Tesla is working on new battery cell designs, and a way to make their own cells, with R&D teams in a lab near its car plant in Fremont, California.Technologyread more
The Federal Reserve and the market are miles apart on interest rate expectations, and the disparity could cost the stock market a 7%-10% drop, economists say.Economyread more
President Trump lambastes Twitter, Google and other technology giants for what he claims as their efforts to stifle him.US Economyread more
Underneath the impressive market rally is a trend that doesn't seem quite right, according to J.P. Morgan.Marketsread more
Mnuchin tells CNBC he's confident President Trump and China's Xi Jinping can make progress in stalled trade talks.World Economyread more
JP Morgan's Jamie Dimon says student lending "is a disgrace and it's hurting America."Economyread more
These are the stocks posting the largest moves midday.Market Insiderread more
The Supreme Court refused to overturn a precedent that strengthened the power of government regulators in a closely watched case that could have had broad ramifications for...Politicsread more
Shares of Paychex dropped on Wednesday after Bank of America downgraded the stock due to its "excessive valuation" and "underwhelming fundamentals."Marketsread more
A full-time worker earning the federal minimum wage of $7.25 per hour cannot rent an affordable two-bedroom apartment anywhere in the country, where affordable is defined as...Spendread more
The president raised $6 million alone at a fundraiser he attended at the Trump International Hotel on Tuesday in Washington.Politicsread more
(Adds comment, details from Embraer event with analysts)
SAO PAULO, Jan 16 (Reuters) - Brazilian planemaker Embraer SA said on Wednesday it expects to keep $1 billion in cash after paying off all of its debt once a proposed $4.2 billion deal with Boeing Co closes, although it warned of little or no profit in the next two years.
Embraer expects earnings to break even before paying interest expenses and taxes in 2019, according to a securities filing. The measure, known as EBIT, is expected to rise to between 2 percent and 5 percent of revenue in 2020, the company said.
In 2018, Embraer did not meet several of its projections, coming up at least $250 million short of its revenue forecast in its executive jet division and $200 million short in its defense division.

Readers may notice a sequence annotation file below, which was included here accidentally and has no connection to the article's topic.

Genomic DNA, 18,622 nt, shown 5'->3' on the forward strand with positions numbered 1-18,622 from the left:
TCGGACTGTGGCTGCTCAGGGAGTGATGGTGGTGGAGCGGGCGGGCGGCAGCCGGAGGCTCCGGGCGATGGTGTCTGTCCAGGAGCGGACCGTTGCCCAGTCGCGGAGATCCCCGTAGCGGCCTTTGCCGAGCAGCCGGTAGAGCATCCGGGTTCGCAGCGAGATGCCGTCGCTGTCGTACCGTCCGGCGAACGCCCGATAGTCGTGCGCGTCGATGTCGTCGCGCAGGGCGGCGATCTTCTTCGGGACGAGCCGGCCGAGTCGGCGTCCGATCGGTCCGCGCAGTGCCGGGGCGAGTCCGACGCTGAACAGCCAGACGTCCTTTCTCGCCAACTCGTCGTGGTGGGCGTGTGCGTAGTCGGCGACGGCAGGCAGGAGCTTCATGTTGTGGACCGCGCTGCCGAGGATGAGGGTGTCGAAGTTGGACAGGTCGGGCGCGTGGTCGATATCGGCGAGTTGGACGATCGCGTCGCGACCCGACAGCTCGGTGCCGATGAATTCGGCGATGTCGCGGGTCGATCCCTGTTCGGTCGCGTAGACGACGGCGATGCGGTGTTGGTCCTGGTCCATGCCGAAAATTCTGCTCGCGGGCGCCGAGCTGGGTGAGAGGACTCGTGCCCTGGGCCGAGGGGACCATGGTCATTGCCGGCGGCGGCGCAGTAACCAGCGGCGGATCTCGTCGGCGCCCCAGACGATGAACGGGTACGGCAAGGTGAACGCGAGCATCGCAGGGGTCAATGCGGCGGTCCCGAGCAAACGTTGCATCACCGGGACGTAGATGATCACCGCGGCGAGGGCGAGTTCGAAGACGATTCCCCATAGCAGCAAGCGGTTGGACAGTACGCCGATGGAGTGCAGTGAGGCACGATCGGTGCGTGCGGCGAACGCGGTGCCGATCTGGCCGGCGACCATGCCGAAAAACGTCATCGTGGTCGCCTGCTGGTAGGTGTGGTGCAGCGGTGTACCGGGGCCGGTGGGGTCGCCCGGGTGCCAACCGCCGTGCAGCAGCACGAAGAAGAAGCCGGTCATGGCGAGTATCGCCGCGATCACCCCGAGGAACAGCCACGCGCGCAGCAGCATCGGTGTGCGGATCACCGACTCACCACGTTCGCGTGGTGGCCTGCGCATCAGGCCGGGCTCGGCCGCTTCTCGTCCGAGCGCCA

The company burned through twice as much cash as expected, with final negative cash flow of about $200 million for 2018. But it hopes to reverse that result with Boeing money, forecasting positive cash flow of $1 billion if the sale goes through.
Embraer shares, which fell as much as 5 percent in early Sao Paulo trading, were down 3.5 percent in the afternoon.
Embraer is finalizing a deal to sell 80 percent of its commercial aviation division, its most profitable, to Boeing for $4.2 billion in a deal expanding the intense competition between the U.S. planemaker and Airbus SE in smaller passenger jets.
Company executives said at an event in New York that Embraer would start receiving dividend payments from Boeing five years after the deal is approved.
"The new Embraer is a valuable asset," Chief Financial Officer Nelson Salgado said in New York. "Generally the market has not been attributing a big market to our executive and defense business, but we think there is a big upside."
Salgado pointed to sales potential with its newly launched executive jets and its signature defense plane, the KC-390, which Boeing will help market to "geopolitical allies" of the United States.
The deal with Boeing was approved by the Brazilian government this month and should be put to a vote by Embraer shareholders in February before an expected close at the end of the year. The agreement also needs U.S. regulatory approval.
Overall, Embraer would give shareholders over 35 percent of the proceeds from Boeing, with owners of stock trading on the New York Stock Exchange receiving approximately $8.50 per share, the company said.
Aircraft deliveries from the commercial division, which would be controlled by Boeing starting in 2020, are seen roughly flat this year from a year ago, ranging between 85 and 95 planes.
The company said that its projections for 2019 include costs associated with its proposed deal with Boeing, the most significant being taxes.
Embraer also published projections for 2020, the first year after the deal closes. It expects revenues to fall by about 50 percent after the separation of the commercial division in which it will retain a 20 percent stake. (Reporting by Marcelo Rochabrun; Editing by Jason Neely and Jeffrey Benkoe)